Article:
PUBLICATIONS of the DSP DESIGN GROUP and the PTOLEMY PROJECT
This book tackles the problem of generating efficient
software implementations from applications specified
as synchronous dataflow graphs for programmable
digital signal processors (DSPs) used in embedded real-time systems.
The advent of high-speed graphics workstations has made
feasible the use of graphical block diagram programming environments by
designers of signal processing systems. A particular subset of dataflow,
called Synchronous Dataflow (SDF), has proven efficient for
representing a wide class of unirate and multirate signal
processing algorithms, and has been used as the basis for
numerous DSP block diagram based programming environments such as the Signal
Processing WorkSystem from Cadence design systems, COSSAP from
Synopsys (both commercial tools), and the Ptolemy environment from
the University of California at Berkeley.
A key property of the SDF model is that static schedules
can be determined at compile time. This removes the overhead of dynamic
scheduling and is thus useful for real-time DSP programs where throughput
requirements are often severe. Another constraint that programmable DSPs
for embedded systems have is the limited amount of on-chip memory. Off-chip
memory is not only expensive but is also slower and increases the power
consumption of the system; hence, it is imperative that programs fit in the
on-chip memory whenever possible.
This book reviews the state-of-the-art in
constructing static, memory-optimal schedules for programs expressed as
SDF graphs. Code size reduction is obtained by the careful organization
of loops in the target code. Data buffering is optimized by
constructing the loop hierarchy in provably optimal ways for many classes
of SDF graphs. The central result is a uniprocessor scheduling framework
that provably synthesizes the most compact looping structures, called single
appearance schedules, for a certain class of SDF graphs. In addition,
algorithms and heuristics are presented that generate single appearance
schedules optimized for data buffering usage. Numerous practical
examples and extensive experimental data is provided to illustrate the
efficacy of these techniques.
Key results and contributions of the book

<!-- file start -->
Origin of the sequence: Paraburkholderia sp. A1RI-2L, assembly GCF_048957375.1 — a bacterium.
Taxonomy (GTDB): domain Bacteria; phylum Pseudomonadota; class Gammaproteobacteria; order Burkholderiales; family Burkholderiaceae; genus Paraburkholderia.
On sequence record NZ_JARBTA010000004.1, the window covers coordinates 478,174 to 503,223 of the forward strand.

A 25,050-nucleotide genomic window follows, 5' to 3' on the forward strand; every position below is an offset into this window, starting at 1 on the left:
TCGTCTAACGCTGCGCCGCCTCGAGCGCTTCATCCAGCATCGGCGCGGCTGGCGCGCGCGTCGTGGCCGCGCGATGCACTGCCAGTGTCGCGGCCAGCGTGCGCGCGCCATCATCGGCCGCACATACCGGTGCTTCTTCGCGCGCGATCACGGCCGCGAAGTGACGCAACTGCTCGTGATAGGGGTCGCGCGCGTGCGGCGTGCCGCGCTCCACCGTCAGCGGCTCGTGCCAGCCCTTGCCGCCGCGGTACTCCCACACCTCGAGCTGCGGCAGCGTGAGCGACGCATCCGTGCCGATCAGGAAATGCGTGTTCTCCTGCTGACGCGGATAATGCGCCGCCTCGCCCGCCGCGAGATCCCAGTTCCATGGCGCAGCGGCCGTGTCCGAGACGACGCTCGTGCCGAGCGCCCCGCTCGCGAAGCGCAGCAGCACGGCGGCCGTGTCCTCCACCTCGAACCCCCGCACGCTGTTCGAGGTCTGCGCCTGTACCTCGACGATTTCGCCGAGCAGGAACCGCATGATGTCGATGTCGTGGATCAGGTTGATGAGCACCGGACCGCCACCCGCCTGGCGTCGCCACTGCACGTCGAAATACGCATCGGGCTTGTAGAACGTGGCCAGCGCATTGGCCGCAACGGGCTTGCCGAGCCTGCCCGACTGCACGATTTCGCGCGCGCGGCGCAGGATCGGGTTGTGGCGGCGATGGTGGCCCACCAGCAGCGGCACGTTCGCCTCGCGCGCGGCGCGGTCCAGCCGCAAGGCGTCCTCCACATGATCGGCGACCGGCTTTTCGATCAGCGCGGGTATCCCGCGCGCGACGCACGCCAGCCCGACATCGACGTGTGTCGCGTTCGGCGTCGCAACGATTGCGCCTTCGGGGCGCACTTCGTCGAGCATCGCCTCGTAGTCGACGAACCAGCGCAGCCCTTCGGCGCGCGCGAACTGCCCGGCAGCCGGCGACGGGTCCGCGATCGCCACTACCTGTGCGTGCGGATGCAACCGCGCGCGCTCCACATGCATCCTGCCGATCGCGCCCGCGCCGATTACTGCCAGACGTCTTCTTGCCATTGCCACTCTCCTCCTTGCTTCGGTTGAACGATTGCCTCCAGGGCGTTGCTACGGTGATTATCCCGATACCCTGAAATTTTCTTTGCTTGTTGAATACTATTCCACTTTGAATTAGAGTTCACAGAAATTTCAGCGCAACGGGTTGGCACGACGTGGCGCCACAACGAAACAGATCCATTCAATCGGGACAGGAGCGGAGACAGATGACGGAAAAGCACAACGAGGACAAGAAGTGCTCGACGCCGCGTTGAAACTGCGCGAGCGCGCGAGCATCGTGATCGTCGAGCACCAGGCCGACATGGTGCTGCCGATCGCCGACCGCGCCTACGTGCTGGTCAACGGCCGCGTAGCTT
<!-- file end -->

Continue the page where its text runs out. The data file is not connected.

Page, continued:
This book studies the problem of generating software
implementations that are both program and buffer-memory
optimal for programmable DSPs starting from applications
expressed as synchronous dataflow graphs. The main results are as follows:
We give precedence to code-size minimization in this book. Buffering
requirements are minimized after minimizing code-size.
The problem of minimizing code size is approached by the careful generation
of looping structures in the target code. A formal theory for constructing
and manipulating these looping structures from SDF graphs is developed.
A class of these looping structures, called single appearance schedules,
is shown to be the most efficient with respect to code size.
Necessary and sufficient conditions for there to exist single
appearance schedules for SDF graphs are presented.
A scheduling framework that finds these single appearance
schedules whenever they exist is developed. When such schedules do not
exist, it is shown that this framework guarantees optimal code size
for all those actors that are not contained in a particular type of
subgraph called a tightly interdependent subgraph.
A dynamic programming algorithm that is able to take a given
single appearance schedule and optimally reorganize its loop hierarchy
in order to minimize the amount of buffering required on the edges
Two heuristics are presented, called RPMC and APGAN, for generating single
appearance schedules for acyclic SDF graphs that attempt to minimize buffering
requirements over all single appearance schedules for the graph.
It is rigorously shown that the APGAN algorithm is able to generate single
appearance schedules that minimize buffering requirements for a certain
subclass of SDF graphs. This class of graphs is shown to be rich enough
to include several practical systems such as QMF filterbank structures.
The converse problem of minimizing buffering requirements before minimizing
code size is shown to be NP-complete. A heuristic is presented that achieves
good schedules in practice.
Extensive experimental data is provided to show the efficacy of all of
the techniques presented in the book.
The treatment is mathematically rigorous.
Several results on clustering SDF graphs may be of independent interest.
The book is self-contained. All of the relevant background is reviewed
Praveen Murthy's home page, and email address:
Ptolemy research group home page.